AT&T agreed in the merger with BS to strong network neutrality with specific language against rate limiting and non-neutral practices).2008 Comcast is blocking p2p on their network.

President Obama, what will happen? Spoke of Net Neutrality and support. FCC is in flux at this time, and the stimulus package is where you will see this play out. Some language was included for these projects. Also, it includes a portion that the FCC will develop a national broadband plan. This FCC will likely take a stand on this issue. She is excited!

Gregory Jackson says, “Why we call it the internet.” We call it that because it is a network of networks, not something that just reaches out and touches us, every one.

Proposes that you must look at local network management to see how it all will play out because local networks must make the same hard choices on a smaller scale. Tells stories. Good stories! U of Chicago. Larry Lessig influenced President Obama re: Net Neutrality.

Story 1

Hypothetical. If a member of your law school decides to run for president, while he is a faculty member, there are lots of things he can do with the college network. Publish, for instance. So library might decide to biblio a collection of this person’s thinking. There might be fans of this person’s thinking, advocacy groups, etc. But the moment he becomes a candidate, it is now no longer possible to offer this, as a non-profit maintaining status. So now you have a tension, what do you do?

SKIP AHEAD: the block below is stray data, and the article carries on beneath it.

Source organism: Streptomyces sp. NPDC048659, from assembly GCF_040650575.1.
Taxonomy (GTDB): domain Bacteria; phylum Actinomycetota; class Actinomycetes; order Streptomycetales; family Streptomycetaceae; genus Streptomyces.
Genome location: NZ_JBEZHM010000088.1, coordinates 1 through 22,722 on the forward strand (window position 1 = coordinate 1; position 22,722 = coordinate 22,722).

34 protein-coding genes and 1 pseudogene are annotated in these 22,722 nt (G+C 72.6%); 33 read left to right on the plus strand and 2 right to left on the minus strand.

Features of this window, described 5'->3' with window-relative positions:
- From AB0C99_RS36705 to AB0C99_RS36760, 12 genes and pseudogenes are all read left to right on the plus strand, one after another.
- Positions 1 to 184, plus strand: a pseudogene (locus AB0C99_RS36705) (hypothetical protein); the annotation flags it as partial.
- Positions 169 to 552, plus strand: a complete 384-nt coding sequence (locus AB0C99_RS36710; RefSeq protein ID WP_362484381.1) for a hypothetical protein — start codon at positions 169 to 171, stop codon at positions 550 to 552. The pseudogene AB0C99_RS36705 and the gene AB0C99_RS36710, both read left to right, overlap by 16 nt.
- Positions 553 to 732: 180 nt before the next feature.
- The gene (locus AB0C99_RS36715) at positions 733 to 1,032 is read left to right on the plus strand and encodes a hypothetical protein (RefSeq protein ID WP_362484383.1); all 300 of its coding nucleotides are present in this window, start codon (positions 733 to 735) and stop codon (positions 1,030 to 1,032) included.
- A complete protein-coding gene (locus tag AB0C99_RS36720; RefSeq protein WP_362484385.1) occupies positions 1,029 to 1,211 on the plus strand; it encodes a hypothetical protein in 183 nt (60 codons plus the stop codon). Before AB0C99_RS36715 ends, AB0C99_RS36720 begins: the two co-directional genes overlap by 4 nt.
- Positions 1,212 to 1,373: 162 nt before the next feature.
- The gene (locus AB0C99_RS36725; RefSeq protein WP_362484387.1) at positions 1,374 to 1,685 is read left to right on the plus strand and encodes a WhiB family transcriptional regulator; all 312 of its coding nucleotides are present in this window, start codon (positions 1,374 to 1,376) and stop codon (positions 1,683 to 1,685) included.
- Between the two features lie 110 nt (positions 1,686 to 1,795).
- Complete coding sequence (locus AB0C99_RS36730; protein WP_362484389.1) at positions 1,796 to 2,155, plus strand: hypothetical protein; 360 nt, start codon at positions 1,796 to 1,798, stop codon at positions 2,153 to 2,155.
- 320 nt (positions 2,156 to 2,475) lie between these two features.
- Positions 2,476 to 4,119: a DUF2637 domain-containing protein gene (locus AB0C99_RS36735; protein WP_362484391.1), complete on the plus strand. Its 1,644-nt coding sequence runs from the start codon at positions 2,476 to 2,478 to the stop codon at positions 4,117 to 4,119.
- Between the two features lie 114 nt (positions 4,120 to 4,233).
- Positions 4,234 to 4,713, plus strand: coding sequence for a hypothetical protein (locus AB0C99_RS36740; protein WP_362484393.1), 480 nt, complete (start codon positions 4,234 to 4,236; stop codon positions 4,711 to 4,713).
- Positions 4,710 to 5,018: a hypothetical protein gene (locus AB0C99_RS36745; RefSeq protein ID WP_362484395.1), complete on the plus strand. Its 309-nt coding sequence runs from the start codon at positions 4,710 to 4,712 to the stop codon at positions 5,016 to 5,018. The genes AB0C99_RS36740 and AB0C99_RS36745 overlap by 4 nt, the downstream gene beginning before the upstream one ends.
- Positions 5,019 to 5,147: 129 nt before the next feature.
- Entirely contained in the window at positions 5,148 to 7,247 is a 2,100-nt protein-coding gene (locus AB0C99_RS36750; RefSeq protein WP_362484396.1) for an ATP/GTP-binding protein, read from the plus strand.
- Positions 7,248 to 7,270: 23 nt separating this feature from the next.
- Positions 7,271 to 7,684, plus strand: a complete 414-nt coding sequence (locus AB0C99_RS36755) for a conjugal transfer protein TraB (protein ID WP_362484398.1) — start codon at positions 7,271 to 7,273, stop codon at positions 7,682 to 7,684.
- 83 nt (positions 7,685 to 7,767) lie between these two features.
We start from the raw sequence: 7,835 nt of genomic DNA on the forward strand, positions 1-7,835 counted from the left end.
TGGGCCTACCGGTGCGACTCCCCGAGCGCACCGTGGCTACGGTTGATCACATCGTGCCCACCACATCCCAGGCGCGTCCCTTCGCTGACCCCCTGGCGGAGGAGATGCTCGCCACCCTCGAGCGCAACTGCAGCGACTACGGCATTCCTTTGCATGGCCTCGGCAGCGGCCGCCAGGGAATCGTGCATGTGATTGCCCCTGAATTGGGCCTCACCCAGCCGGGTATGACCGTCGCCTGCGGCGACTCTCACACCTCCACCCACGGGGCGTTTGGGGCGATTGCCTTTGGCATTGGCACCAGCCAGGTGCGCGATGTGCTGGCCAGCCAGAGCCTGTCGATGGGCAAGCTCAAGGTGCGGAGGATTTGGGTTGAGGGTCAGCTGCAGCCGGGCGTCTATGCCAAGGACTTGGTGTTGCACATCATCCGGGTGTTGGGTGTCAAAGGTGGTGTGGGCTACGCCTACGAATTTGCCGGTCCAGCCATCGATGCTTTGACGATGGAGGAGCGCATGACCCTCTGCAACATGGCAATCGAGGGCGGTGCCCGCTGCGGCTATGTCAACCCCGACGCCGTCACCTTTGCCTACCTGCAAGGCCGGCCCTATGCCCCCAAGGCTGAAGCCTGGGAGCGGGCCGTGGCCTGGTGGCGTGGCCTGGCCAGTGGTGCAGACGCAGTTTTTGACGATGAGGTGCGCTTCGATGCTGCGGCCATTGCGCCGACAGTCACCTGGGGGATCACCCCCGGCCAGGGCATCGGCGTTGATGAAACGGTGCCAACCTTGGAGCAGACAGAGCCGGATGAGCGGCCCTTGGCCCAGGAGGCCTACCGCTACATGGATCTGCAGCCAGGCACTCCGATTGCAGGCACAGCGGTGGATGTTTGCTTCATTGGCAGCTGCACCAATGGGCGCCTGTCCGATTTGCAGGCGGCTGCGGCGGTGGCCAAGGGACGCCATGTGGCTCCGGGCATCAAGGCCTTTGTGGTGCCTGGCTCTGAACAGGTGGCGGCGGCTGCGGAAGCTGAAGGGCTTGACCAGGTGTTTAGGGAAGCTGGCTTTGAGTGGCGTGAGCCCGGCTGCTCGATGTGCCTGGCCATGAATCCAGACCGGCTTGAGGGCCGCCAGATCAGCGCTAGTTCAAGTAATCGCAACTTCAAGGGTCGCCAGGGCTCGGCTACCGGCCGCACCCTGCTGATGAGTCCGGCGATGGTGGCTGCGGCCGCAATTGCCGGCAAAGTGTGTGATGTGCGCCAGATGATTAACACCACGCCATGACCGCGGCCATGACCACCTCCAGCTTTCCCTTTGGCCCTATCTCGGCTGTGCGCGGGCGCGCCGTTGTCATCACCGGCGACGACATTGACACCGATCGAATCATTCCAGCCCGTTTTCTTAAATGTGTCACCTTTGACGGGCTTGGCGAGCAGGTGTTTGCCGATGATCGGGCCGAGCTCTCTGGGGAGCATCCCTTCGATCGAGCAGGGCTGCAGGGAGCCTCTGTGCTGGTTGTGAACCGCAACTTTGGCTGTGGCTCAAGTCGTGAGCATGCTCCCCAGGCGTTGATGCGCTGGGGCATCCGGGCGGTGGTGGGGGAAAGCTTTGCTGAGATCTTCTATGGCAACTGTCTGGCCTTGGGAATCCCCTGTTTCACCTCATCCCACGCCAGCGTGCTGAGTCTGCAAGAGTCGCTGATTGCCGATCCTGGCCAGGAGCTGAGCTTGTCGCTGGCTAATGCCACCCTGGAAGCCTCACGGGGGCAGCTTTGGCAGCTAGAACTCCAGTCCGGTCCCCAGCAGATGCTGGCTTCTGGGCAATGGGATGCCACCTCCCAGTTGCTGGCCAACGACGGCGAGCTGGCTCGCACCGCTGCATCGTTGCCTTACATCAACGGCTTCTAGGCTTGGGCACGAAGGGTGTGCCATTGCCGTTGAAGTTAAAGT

Story 2

The library (great library of the world, great collecting library) is making lots available to the world. But a lot of stuff is restricted in one way or another, and these restrictions are increasing, depending upon who you are, student or alumnus. Applying principles of this discrimination is loss of neutrality.

Story 3

Research, instruction, and community service are the principles of the U of C. But our network is a finite resource. Some uses compromise other uses. We must ‘tune’ the network, moving certain traffics at higher priority to allow streaming education. In a way, this is just what Comcast is doing. Who gets to decide? It is our network, and we get to decide. (Oops, that is just what Comcast did.)

Raises issues

What is a network for? You can’t afford to provide everything for everybody.

The way that intellectual property is licensed has not kept pace with the way that people use networks in the modern age.

Ultimately, all of this is about Risk Management. If you clamp it down, your faculty will go elsewhere, taking that Nobel prize with them. How do you balance? This is not about right and wrong, it is about managing risk.

Q&A

Q: Discovery Tools–they may not be neutral. How do they fit in here?

A: New fed procedure rules, the e-discovery thicket. Think about prevalence of largest search engine and the barriers to entry that are set up for new search players.